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Creators/Authors contains: "Koski, Matthew H"

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  1. Sensory drive theory posits that the evolution of communication signals is shaped by the sensory systems of receivers and the habitat conditions under which signals are received. It has inspired an enormous body of research, advancing our understanding of signal evolution and speciation in animals. In plants, the extreme diversification of floral signals has fascinated biologists for over a century. While processes involved in sensory drive probably play out in plant–pollinator communication, the theory has not been formally synthesized in this context. However, it has untapped potential to explain mechanisms underlying variation in pollinator preferences across populations, and how environmentalmore »conditions impact floral signal transmission and perception. Here I develop a framework of sensory drive for plant–pollinator interactions, identifying similarities and differences from its original conception. I then summarize studies that shed light on how the primary processes of sensory drive – habitat transmission, perceptual tuning, and signal matching – apply to the evolution of floral color and scent. Throughout, I propose research avenues and approaches to assess how sensory drive shapes floral diversity. This framework will be important for explaining patterns of extant floral diversity and examining how altered signaling conditions under global change will impact the evolutionary trajectory of floral traits.« less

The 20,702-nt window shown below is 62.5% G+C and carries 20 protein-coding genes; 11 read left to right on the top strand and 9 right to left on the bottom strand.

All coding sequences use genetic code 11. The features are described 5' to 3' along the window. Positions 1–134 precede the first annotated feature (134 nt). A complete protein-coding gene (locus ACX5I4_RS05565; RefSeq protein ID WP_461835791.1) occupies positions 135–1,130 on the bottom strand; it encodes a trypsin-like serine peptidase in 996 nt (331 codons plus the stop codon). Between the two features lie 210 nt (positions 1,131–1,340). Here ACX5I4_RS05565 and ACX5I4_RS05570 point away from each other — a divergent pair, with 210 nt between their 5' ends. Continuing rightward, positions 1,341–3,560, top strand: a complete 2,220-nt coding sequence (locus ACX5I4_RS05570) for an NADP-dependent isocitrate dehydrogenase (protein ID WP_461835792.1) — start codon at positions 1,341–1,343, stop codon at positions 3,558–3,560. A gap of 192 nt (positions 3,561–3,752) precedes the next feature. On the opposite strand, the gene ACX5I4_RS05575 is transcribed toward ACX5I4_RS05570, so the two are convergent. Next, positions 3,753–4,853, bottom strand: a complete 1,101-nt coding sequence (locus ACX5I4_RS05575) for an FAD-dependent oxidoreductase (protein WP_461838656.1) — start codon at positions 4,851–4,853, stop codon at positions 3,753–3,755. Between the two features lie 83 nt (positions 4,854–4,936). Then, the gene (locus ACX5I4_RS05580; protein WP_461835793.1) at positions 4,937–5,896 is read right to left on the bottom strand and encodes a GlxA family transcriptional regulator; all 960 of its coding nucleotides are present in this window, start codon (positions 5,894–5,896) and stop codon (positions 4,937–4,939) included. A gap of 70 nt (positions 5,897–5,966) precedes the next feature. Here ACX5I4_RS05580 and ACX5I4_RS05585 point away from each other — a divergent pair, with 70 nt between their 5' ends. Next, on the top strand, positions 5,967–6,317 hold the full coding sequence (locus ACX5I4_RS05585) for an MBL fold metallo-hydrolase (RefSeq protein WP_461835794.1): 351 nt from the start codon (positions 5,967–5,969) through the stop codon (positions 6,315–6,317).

Free, publicly-accessible full text available February 28, 2021
  2. Abstract Background Obtaining an optimal flower temperature can be crucial for plant reproduction because temperature mediates flower growth and development, pollen and ovule viability, and influences pollinator visitation. The thermal ecology of flowers is an exciting, yet understudied field of plant biology. Scope This review focuses on several attributes that modify exogenous heat absorption and retention in flowers. We discuss how flower shape, orientation, heliotropic movements, pubescence, coloration, opening–closing movements and endogenous heating contribute to the thermal balance of flowers. Whenever the data are available, we provide quantitative estimates of how these floral attributes contribute to heating of the flower,more »and ultimately plant fitness. Outlook Future research should establish form–function relationships between floral phenotypes and temperature, determine the fitness effects of the floral microclimate, and identify broad ecological correlates with heat capture mechanisms.« less